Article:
What do you call a U.S. senator who opposes the expansion of NATO to include the troubled former Yugoslav republic of Montenegro, a country that survived a (reportedly Russia-backed) coup attempt as recently as last fall? If you're Sen. John McCain (R-Ariz.), and that colleague is intervention-skeptic Rand Paul, you call him, remarkably, a pawn of Vladimir Putin.
"You are achieving the objectives of Vladimir Putin… of trying to dismember this small country," McCain lectured Paul on the Senate floor today. (Was it really just five weeks ago that Mitch McConnell silenced Elizabeth Warren over impugning the conduct and motives of a Senate colleague?) McCain then asked for unanimous consent for the Senate to approve Montenegro's accession into the U.S.-led military alliance, and Paul objected, before quickly exiting. That's when McCain got all voice-quivery and hand-choppy:
I note the senator from Kentucky leaving the floor without justification or any rationale for the action he has just taken. That is really remarkable, that a senator blocking a treaty that is supported by the overwhelming number, perhaps 98—at least—of his colleagues would come to the floor and object and walk away. And walk away! The only conclusion you can draw, when he walks away, is he has no argument to be made, he has no justification for his objection to having a small nation be part of NATO that is under assault from the Russians. So I repeat again: The senator from Kentucky is now working for Vladimir Putin.
Watch it here:
In a follow-up statement, Paul said:
Currently, the United States has troops in dozens of countries and is actively fighting in Iraq, Syria, Libya, and Yemen (with the occasional drone strike in Pakistan). In addition, the United States is pledged to defend 28 countries in NATO. It is unwise to expand the monetary and military obligations of the United States given the burden of our $20 trillion debt.
McCain has been getting a lot of good press these days for the usual reason—occasionally opposing a Republican president that the press also doesn't like. Included in his latest round of re-mavericking are hosannahs for his brave stance against Trumpian conspiracy mongering. Will his friends in the press now point out that the Arizona senator has made a horrendous dual-loyalty charge against a sitting colleague with zero evidence aside from a procedural vote?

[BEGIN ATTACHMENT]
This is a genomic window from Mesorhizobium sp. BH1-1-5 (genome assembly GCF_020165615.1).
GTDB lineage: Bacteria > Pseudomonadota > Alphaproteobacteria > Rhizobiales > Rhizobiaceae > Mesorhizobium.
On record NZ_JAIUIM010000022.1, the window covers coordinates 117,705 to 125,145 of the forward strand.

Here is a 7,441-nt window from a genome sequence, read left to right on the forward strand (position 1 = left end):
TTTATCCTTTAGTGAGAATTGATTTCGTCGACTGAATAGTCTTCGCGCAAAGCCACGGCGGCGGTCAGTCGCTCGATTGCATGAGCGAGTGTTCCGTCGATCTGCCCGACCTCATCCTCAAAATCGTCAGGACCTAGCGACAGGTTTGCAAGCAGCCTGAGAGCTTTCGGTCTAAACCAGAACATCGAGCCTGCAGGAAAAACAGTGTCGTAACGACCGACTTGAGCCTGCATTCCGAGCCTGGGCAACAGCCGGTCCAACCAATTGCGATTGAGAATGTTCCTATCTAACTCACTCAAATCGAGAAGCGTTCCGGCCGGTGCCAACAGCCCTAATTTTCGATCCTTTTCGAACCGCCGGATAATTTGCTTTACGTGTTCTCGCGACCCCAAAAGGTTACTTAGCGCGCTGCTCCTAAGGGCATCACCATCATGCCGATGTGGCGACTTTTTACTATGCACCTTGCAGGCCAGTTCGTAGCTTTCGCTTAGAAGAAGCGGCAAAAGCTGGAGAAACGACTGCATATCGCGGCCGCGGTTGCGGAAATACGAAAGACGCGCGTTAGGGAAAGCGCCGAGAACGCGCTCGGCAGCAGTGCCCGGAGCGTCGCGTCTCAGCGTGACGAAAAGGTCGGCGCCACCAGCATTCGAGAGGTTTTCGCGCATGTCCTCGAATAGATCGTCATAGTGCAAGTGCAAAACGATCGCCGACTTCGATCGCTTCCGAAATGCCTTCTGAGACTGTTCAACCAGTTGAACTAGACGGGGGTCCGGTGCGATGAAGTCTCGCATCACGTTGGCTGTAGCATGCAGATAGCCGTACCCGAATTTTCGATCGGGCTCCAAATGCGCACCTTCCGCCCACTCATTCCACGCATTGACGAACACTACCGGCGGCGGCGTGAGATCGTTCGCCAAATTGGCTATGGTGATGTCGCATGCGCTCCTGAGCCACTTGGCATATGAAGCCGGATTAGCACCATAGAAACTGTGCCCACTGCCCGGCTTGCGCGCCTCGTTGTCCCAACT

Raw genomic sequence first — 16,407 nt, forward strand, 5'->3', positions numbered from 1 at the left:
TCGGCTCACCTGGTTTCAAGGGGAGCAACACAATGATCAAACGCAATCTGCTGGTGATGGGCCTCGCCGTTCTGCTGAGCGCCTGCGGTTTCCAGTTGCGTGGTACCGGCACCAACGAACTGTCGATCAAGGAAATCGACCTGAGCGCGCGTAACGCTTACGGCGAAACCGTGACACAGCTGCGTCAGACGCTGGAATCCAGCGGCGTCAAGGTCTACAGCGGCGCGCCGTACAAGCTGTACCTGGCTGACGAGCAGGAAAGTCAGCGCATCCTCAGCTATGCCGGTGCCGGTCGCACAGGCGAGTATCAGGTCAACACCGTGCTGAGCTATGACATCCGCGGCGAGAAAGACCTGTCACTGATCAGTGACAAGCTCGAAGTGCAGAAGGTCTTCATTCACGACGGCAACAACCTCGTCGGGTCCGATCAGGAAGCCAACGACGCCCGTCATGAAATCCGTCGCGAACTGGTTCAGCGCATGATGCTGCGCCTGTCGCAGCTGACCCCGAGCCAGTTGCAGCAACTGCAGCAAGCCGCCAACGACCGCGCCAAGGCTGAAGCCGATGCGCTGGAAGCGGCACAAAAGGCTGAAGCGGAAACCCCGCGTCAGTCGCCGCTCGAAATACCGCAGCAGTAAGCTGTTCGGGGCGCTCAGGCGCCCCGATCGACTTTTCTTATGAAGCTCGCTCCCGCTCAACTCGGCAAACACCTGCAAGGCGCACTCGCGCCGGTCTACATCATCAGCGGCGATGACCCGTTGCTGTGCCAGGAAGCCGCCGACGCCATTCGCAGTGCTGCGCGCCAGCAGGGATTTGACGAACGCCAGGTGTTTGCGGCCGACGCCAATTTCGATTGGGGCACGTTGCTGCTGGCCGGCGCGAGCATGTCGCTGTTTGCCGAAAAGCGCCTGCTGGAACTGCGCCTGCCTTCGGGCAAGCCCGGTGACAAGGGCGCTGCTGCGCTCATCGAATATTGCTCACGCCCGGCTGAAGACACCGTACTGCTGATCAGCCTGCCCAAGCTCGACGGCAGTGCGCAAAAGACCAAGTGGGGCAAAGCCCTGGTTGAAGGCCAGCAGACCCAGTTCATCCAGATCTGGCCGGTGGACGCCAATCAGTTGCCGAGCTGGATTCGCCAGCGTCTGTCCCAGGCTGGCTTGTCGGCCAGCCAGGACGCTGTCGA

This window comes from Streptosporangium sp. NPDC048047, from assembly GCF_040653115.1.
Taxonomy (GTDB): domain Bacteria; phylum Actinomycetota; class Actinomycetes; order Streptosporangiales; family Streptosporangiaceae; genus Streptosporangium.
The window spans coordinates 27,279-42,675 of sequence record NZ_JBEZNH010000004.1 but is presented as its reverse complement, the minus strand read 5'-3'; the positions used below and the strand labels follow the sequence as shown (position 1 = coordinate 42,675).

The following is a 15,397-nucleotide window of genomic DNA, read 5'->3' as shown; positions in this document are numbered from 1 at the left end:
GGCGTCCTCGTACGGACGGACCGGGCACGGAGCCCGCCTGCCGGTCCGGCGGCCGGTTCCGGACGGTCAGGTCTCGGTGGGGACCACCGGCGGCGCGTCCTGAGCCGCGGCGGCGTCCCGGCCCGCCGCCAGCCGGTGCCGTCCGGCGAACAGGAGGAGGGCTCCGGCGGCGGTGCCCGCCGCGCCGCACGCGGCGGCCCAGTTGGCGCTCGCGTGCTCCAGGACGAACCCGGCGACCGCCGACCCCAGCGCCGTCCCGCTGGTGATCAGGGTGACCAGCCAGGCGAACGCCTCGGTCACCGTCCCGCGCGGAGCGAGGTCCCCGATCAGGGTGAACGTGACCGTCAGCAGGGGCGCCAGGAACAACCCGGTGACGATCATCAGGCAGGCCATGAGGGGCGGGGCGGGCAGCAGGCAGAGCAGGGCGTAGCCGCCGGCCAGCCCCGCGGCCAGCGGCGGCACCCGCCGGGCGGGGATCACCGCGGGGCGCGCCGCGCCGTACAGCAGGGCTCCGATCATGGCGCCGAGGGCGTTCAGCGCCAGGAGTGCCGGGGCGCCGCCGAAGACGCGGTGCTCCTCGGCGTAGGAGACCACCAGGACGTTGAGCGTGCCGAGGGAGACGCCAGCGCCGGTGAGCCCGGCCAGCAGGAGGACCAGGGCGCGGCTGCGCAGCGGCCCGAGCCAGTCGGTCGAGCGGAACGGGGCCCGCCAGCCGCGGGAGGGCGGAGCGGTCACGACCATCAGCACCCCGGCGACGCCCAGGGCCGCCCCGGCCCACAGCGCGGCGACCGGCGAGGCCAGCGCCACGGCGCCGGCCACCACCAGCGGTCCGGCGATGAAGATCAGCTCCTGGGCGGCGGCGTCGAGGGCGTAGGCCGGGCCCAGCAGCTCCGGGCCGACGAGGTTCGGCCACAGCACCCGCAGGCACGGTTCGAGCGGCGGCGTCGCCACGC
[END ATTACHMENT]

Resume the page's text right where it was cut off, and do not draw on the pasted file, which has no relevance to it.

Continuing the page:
McCain has been slamming Paul over his supposed "isolationism" since 2010, famously calling him a "wacko bird" in March 2013, telling reporters a few months later that a Rand vs. Hillary presidential race would be a "tough choice," and unhappily sharing a Foreign Relations Committee seat with the Tea Party senator these past four-plus years. Paul has frequently returned the favor by using the phrase "stale and moss-covered." All of which is understandable, given their very different positions on an important issue central to both of them.
But just because Vladimir Putin dislikes an American policy doesn't make it automatically virtuous or wise. Part of the original conception of NATO expansion—which I, unlike 99 percent of libertarians, both favored and covered while it was happening—was that the new members had to be stable, with border disputes with neighbors fully resolved at the treaty level, substantial minority-population protections, and no pressing disputes with adversaries. Does that sound like Montenegro to you? Or Georgia, which McCain has been pushing for NATO inclusion since at least 2008 (and which Paul single-handedly blocked in 2011)?
Despite writing a book critical of his views, I have happily defended John McCain against scurrilous charges about his patriotism and heroism. To see him go rhetorically McCarthyite against a fellow American for having the temerity to disagree with his often questionable foreign policy judgment is one of the most disgraceful moments of his long career.